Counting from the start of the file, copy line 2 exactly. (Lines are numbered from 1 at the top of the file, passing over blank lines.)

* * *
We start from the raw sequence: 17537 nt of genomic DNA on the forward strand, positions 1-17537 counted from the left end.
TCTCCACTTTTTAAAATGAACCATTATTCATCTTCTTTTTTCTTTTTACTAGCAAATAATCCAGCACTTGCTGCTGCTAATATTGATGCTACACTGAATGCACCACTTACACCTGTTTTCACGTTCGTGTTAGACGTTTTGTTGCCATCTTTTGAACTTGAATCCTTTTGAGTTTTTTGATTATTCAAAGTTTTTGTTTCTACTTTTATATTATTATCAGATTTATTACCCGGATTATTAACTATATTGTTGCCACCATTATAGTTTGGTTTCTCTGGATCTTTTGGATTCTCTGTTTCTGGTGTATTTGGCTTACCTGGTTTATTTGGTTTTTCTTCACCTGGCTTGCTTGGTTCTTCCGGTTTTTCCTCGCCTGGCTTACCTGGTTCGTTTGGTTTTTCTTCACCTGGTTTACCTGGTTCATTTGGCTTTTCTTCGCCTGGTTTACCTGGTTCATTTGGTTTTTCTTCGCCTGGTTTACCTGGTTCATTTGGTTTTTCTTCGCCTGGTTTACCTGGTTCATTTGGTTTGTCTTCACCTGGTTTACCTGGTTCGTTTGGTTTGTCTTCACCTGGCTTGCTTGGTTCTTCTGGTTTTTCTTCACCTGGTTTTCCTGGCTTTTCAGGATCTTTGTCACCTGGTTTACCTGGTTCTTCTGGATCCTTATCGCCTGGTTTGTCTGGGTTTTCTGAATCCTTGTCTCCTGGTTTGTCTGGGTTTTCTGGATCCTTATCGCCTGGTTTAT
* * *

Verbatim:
TCTCCACTTTTTAAAATGAACCATTATTCATCTTCTTTTTTCTTTTTACTAGCAAATAATCCAGCACTTGCTGCTGCTAATATTGATGCTACACTGAATGCACCACTTACACCTGTTTTCACGTTCGTGTTAGACGTTTTGTTGCCATCTTTTGAACTTGAATCCTTTTGAGTTTTTTGATTATTCAAAGTTTTTGTTTCTACTTTTATATTATTATCAGATTTATTACCCGGATTATTAACTATATTGTTGCCACCATTATAGTTTGGTTTCTCTGGATCTTTTGGATTCTCTGTTTCTGGTGTATTTGGCTTACCTGGTTTATTTGGTTTTTCTTCACCTGGCTTGCTTGGTTCTTCCGGTTTTTCCTCGCCTGGCTTACCTGGTTCGTTTGGTTTTTCTTCACCTGGTTTACCTGGTTCATTTGGCTTTTCTTCGCCTGGTTTACCTGGTTCATTTGGTTTTTCTTCGCCTGGTTTACCTGGTTCATTTGGTTTTTCTTCGCCTGGTTTACCTGGTTCATTTGGTTTGTCTTCACCTGGTTTACCTGGTTCGTTTGGTTTGTCTTCACCTGGCTTGCTTGGTTCTTCTGGTTTTTCTTCACCTGGTTTTCCTGGCTTTTCAGGATCTTTGTCACCTGGTTTACCTGGTTCTTCTGGATCCTTATCGCCTGGTTTGTCTGGGTTTTCTGAATCCTTGTCTCCTGGTTTGTCTGGGTTTTCTGGATCCTTATCGCCTGGTTTAT